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Grünheide camp – OVERVIEW

Schironowitz – Grünheide camp was located in what is now Sieroniowice in Poland. Ernst Bornstein’s account is rare as there has been so little research into this camp whose inmates were involved in motorway or autobahn construction.

Conditions at Grünheide may have been similar to those at Klettendorf camp which was also part of the Reichsautobahnlager (RAB) camp system in Silesia using Jewish forced labour to build autobahns. [United States Holocaust Memorial Museum]

At Grünheide, the Germans created a forced labour camp for Soviet POWs and Jews from Będzin, Czeladź and Sosnowiec. They were later joined by Jews from France, Holland and Romania. The prisoners worked on the construction of the A-4 Autobahn from Wrocław to Gliwice. The trees were cut down in a 30-35m wide stripe along the planned route of the Autobahn and the groundworks leading to the construction of embankments and flyovers were initiated. In 1943 due to the lack of funds the construction works were halted and the camp liquidated.

The USC Holocaust Foundation Institute has recorded testimonies of other survivors from Grünheide. We understand there to be some sort of monument or symbolic grave in the area of this forced labor camp for Jews, tortured and murdered by the Germans in 1942-43 motorway construction Wroclaw Gliwice.

Also according to Hermann F. Weiss: REICHSAUTOBAHNLAGER GEPPERSDORF(UPPER SILESIA),1940-1942: “Marking one of the most terrible twentieth-century reversals of the trend towards the abolition of slavery, forced labor played an important part in Nazi policy, especially during the Second World War. Among the populations employed in this way were over a million Jews, many of whom lost their lives or suffered grave physical or mental harm by the end of the war. As a result of a huge body of research on, and a large number of testimonials about, the concentration camps, the general public has become more knowledgeable with regard to the exploitation of inmates there. In contrast, partly because of the paucity of pertinent Nazi records, forced labor camps outside the concentration camp system have been investigated much less frequently by scholars and are still largely unknown to a wider public. Among the various types of labor camps for Jews, the Reichsautobahnlager (RAB camps), which were located in the eastern reaches of the Reich, have not been researched by historians until recently. Wolf Gruner was the first to write extensively about this topic, utilizing RAB and other record groups in the Bundesarchiv Berlin. He demonstrates that the RAB camps in Silesia were run by the Oberste Bauleitung Reichsautobahnen Breslau (OBR Breslau), the regional RAB construction management office.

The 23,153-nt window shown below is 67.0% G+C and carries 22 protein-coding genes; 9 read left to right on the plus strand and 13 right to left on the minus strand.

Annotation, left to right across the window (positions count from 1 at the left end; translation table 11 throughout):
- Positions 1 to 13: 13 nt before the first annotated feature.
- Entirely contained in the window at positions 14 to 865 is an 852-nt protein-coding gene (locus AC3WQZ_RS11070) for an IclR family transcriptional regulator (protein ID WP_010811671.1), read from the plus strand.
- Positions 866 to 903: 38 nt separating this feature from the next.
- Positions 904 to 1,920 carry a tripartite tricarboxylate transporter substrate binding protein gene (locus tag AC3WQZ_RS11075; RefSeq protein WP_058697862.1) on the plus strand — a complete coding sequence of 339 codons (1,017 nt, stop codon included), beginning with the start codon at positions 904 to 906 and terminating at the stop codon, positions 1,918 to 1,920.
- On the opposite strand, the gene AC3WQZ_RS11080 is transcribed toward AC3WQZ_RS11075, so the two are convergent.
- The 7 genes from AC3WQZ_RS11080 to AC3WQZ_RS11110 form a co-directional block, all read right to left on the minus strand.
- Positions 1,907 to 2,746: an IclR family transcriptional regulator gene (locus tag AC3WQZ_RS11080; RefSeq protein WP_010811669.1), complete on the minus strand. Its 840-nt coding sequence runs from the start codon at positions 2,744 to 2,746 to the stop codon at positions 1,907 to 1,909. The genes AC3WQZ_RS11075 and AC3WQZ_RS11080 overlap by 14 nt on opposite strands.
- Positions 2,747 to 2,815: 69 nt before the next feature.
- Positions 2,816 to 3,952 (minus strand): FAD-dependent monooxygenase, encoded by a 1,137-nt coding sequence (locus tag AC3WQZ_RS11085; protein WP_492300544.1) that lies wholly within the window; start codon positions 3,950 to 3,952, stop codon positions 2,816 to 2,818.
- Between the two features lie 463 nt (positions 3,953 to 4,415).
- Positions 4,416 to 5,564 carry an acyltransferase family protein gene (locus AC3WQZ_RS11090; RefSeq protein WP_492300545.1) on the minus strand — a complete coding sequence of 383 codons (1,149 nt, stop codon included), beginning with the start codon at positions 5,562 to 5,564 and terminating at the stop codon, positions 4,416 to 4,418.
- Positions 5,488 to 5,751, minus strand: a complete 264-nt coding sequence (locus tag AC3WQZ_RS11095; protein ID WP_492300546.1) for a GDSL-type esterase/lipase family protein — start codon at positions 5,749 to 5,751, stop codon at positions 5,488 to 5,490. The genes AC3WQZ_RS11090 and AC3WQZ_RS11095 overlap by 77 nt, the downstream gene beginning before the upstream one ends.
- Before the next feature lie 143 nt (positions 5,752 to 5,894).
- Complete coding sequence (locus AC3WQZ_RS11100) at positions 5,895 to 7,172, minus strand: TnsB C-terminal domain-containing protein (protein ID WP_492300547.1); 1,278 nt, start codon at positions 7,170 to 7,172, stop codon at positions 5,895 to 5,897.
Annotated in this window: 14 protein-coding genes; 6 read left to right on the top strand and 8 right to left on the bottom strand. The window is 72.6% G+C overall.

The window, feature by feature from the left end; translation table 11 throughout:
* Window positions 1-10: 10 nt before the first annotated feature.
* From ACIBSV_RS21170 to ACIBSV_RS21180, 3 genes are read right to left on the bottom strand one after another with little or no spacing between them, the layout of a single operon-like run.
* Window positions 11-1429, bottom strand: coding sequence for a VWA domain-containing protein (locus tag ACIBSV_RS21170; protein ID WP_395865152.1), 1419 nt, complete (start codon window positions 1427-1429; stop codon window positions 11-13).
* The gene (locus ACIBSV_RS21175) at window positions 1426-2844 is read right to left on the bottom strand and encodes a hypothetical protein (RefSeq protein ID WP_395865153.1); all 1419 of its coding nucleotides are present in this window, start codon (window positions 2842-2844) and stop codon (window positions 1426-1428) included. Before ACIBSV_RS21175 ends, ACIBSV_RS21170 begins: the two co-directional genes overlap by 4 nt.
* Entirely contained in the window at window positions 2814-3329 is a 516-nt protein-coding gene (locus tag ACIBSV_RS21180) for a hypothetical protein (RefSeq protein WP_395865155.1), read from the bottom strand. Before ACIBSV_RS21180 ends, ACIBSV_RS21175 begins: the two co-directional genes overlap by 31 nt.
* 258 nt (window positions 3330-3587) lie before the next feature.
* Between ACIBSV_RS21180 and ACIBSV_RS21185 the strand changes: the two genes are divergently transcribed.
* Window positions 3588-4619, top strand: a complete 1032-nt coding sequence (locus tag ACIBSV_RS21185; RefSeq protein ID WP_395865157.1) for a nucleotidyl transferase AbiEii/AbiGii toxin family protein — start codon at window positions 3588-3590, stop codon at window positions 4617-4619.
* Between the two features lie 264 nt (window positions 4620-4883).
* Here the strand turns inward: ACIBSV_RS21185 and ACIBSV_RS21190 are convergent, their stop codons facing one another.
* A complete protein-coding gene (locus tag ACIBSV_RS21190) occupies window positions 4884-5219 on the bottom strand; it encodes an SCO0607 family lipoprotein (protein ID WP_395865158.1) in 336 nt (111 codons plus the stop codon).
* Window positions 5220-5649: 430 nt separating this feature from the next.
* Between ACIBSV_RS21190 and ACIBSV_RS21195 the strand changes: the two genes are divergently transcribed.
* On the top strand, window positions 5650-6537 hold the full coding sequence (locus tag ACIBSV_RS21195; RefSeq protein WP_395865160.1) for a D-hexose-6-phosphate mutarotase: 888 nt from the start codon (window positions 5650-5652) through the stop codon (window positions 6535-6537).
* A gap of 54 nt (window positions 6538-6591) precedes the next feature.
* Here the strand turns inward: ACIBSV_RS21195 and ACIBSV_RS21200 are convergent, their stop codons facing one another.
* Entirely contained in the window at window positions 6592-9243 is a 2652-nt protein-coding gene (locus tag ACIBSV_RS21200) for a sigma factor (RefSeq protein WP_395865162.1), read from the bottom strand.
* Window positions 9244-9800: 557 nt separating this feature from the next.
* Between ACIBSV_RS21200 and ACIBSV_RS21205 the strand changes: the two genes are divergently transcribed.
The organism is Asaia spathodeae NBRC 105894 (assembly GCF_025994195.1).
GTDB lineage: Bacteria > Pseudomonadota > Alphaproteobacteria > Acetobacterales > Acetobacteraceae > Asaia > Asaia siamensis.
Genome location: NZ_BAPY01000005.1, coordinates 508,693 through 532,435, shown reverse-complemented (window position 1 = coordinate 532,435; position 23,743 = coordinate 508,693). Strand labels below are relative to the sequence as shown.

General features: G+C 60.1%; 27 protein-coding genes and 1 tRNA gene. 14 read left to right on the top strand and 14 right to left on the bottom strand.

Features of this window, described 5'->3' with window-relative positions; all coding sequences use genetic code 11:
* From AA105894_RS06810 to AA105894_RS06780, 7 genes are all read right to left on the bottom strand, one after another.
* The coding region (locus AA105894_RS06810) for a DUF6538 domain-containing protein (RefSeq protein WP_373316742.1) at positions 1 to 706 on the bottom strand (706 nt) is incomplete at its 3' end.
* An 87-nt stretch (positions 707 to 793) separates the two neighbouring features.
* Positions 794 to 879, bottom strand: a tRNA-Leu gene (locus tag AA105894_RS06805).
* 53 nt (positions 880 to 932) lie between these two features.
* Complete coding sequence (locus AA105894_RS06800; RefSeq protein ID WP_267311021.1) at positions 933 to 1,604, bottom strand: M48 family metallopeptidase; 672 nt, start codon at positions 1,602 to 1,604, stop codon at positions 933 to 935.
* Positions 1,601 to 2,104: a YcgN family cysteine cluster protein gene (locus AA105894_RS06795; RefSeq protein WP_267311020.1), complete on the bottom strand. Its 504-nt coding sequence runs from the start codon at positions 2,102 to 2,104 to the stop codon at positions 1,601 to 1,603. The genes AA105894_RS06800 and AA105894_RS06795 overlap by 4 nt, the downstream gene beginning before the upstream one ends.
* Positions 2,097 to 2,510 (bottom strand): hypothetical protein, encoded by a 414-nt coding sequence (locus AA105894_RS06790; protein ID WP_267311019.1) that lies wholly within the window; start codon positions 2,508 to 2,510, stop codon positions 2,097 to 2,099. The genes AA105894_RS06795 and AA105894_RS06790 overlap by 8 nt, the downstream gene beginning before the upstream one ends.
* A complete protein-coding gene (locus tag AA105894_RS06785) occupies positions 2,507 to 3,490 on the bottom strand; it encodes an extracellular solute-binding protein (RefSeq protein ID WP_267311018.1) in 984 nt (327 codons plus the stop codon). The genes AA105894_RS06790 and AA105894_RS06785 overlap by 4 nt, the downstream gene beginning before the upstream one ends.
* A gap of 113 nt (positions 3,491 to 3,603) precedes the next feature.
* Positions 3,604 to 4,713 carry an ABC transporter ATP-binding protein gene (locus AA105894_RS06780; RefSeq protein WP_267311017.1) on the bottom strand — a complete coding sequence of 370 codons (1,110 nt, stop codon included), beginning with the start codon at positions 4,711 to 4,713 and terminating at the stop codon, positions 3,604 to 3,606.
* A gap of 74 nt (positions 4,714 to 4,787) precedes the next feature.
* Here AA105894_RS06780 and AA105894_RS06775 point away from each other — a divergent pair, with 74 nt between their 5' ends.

The original concrete pavement surface of the only surviving section of the Motorway RAB 29 from 1936 in the vicinity of the modern junction of Kleszczów near Gliwice. Presumably the sort of surface constructed by RAB forced labourers like Ernst Bornstein a few years later.

According to three statistical surveys which were issued by OBR Breslau in 1940 and 1942, Jews were imprisoned in the following thirteen camps under its jurisdiction: Auenrode (Osiek Gródkowski), Brande (Prądy), Eichtal (Dąbrowka Górna), Geppersdorf (Rzędziwojowice), Gogolin (Gogolin), Gross Sarne (Sarny Wielkie), Grünheide (Sicroniowice) [sp. Sieroniowice- Holocaust Matters], Johannsdorf (Jaskowice), Klein Mangersdorf (Magnuszowiczki), Niederkirch (Dolna), Ottmuth (Otmęt), Sakrau (Zakrzów), St. Annaberg (Góra Swiętej Anny). All of these were located in western Upper Silesia, that is to say, within the Altreich. Gruner also establishes that OBR Breslau rented its Jewish laborers from Organisation Schmelt, named after SS-Oberführer Albrecht Schmelt (1899-1945). This agency, which managed Jewish labor in eastern Upper Silesia starting in late 1940, forced Moniek Merin (1904-1943), leader of the Zentraler Ältestenrat (Central Council of Jewish Elders) in Sosnowiec, to come up with the required number of workers for each transport. “At Grünheide, as at other RAB camps, the invasion of the Soviet Union was followed by harsher treatment of the inmates.” Copyright © 2012 Wrocławskie Towarzystwo Miłośników Historii Original text published in: Śląski Kwartalnik Historyczny Sobótka, 2012, vol. 67, no. 1, s.49-65 PL ISSN 0037-7511

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